Now Microsoft, which helped lead that revolution, is trying to return us to that old, centralized control model.

    Forget that noise. If Microsoft continues on this course, soon your only real choices if you really want a “desktop” operating system will be Linux and macOS. Oh, you’ll still have “Windows.” But Windows as your “personal” desktop? It will be history.

Google: The Data Transfer Project, Fuchsia, Cirq, Chrome 69

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Google
  • The Data Transfer Project and the Hammer

    Got that? There are actually two conversions each time data passes back or forth: first from the proprietary API of Company A into the Data Model for that type of information, and then from the Data Model to the proprietary API of Company B. With the standards approach, Company A simply sends its data to Company B directly without the need for conversion even once, because both companies create and store data using the same format.

     

    Stated another way, using adapters is a band aid approach that allows proprietary vendors to continue to use proprietary technology to silo your data, while providing just enough mobility to users to permit them to tolerate the continuation of life as we know it and compliance with evolving regulations, such as the GDPR.

     

    In short, using an open source hammer treats the user as a nail. Using open standards would turn the user into a hammer, empowering her to use whatever vendor she wishes, and putting the maximum incentive on all vendors to compete on services, features and performance to earn the user’s continued business.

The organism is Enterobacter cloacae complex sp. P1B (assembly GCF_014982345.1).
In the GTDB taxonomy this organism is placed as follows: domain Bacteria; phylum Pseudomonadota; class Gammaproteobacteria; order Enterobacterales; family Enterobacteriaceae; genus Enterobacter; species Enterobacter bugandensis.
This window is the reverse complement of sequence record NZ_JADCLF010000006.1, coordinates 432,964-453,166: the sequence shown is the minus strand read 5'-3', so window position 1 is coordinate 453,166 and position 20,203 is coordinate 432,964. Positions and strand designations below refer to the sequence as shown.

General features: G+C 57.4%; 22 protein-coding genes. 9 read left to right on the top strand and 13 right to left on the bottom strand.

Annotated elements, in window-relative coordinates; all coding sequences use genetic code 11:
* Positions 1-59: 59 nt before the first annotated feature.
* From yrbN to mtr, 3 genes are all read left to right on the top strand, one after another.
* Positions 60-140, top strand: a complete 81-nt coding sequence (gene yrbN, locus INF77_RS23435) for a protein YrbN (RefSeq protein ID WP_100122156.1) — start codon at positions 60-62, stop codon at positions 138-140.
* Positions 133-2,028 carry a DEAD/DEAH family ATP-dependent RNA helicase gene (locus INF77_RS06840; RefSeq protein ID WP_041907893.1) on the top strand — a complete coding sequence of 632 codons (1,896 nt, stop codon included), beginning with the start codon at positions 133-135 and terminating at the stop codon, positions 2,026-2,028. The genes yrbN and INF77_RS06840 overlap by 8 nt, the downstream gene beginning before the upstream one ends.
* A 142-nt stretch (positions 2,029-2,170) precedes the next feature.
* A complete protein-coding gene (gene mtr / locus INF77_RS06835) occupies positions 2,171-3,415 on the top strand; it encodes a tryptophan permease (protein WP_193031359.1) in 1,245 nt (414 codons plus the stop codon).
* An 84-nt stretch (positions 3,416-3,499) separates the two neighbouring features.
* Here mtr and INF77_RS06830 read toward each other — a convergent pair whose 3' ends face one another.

I think we can all agree that users would rather be the hammer. We’ve all been the nail for far too long, and all it’s given us is headaches.

     

  • What is Fuchsia, and why should you care?

    But an operating system needs more than a name. And without Google telling us anything about its new project, we're left to piece together all the breadcrumbs the internet can find. Here is what we know so far.

  • Google Cirq: a Python Open Source Library for Quantum Computing

    Cirq aims to make it easier to write, manipulate, and optimize quantum algorithms for noisy intermediate scale quantum (NISQ) computers. Cirq also enables the execution of those programs on a local simulator and is designed to support future quantum hardware and quantum cloud processors.

    Noisy intermediate scale quantum computers will be the first quantum computers that will become available in the near future and that have been announced by several companies, including Microsoft, Google, IBM, Intel, and others. Comprised of 50–100 qubits, NISQ computers aim to allows researchers to demonstrate quantum supremacy, although their usefulness will be limited by quantum gates noise and thus by the efficiency of error correction algorithms that will be designed.

  • Linux Apps on Chromebooks Could Hit Stable In Chrome 69

    It’s been a bit since we’ve talked about Linux apps on Chromebooks, but that doesn’t mean development has stopped. Actually, progress has been constantly moving forward with small tweaks and changes happening almost daily. The big changes, however, haven’t been as rapid-fire since I/O back in May, so news surrounding the Crostini project has been a bit quieter overall.

Google moves AndroidX to the Android Open Source Project

Filed under
Android
Google
OSS